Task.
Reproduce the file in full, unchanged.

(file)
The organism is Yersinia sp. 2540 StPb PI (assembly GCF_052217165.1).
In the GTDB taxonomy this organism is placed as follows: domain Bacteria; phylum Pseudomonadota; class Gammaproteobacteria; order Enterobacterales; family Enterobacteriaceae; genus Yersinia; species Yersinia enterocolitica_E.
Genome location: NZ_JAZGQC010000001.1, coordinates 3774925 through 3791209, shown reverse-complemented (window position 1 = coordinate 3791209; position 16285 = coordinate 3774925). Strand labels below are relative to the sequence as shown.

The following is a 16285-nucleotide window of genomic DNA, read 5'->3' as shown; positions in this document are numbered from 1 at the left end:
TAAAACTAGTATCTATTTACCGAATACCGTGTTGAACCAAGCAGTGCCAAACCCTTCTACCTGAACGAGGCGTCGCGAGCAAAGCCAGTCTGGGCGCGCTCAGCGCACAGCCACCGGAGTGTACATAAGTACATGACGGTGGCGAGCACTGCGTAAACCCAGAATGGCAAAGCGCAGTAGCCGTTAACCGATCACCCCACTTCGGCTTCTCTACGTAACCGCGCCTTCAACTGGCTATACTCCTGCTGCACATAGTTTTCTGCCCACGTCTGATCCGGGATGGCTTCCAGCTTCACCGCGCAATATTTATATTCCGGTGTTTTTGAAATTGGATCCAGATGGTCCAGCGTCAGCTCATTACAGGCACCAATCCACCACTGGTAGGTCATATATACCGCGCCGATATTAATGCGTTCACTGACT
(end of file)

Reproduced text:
The organism is Yersinia sp. 2540 StPb PI (assembly GCF_052217165.1).
In the GTDB taxonomy this organism is placed as follows: domain Bacteria; phylum Pseudomonadota; class Gammaproteobacteria; order Enterobacterales; family Enterobacteriaceae; genus Yersinia; species Yersinia enterocolitica_E.
Genome location: NZ_JAZGQC010000001.1, coordinates 3774925 through 3791209, shown reverse-complemented (window position 1 = coordinate 3791209; position 16285 = coordinate 3774925). Strand labels below are relative to the sequence as shown.

The following is a 16285-nucleotide window of genomic DNA, read 5'->3' as shown; positions in this document are numbered from 1 at the left end:
TAAAACTAGTATCTATTTACCGAATACCGTGTTGAACCAAGCAGTGCCAAACCCTTCTACCTGAACGAGGCGTCGCGAGCAAAGCCAGTCTGGGCGCGCTCAGCGCACAGCCACCGGAGTGTACATAAGTACATGACGGTGGCGAGCACTGCGTAAACCCAGAATGGCAAAGCGCAGTAGCCGTTAACCGATCACCCCACTTCGGCTTCTCTACGTAACCGCGCCTTCAACTGGCTATACTCCTGCTGCACATAGTTTTCTGCCCACGTCTGATCCGGGATGGCTTCCAGCTTCACCGCGCAATATTTATATTCCGGTGTTTTTGAAATTGGATCCAGATGGTCCAGCGTCAGCTCATTACAGGCACCAATCCACCACTGGTAGGTCATATATACCGCGCCGATATTAATGCGTTCACTGACT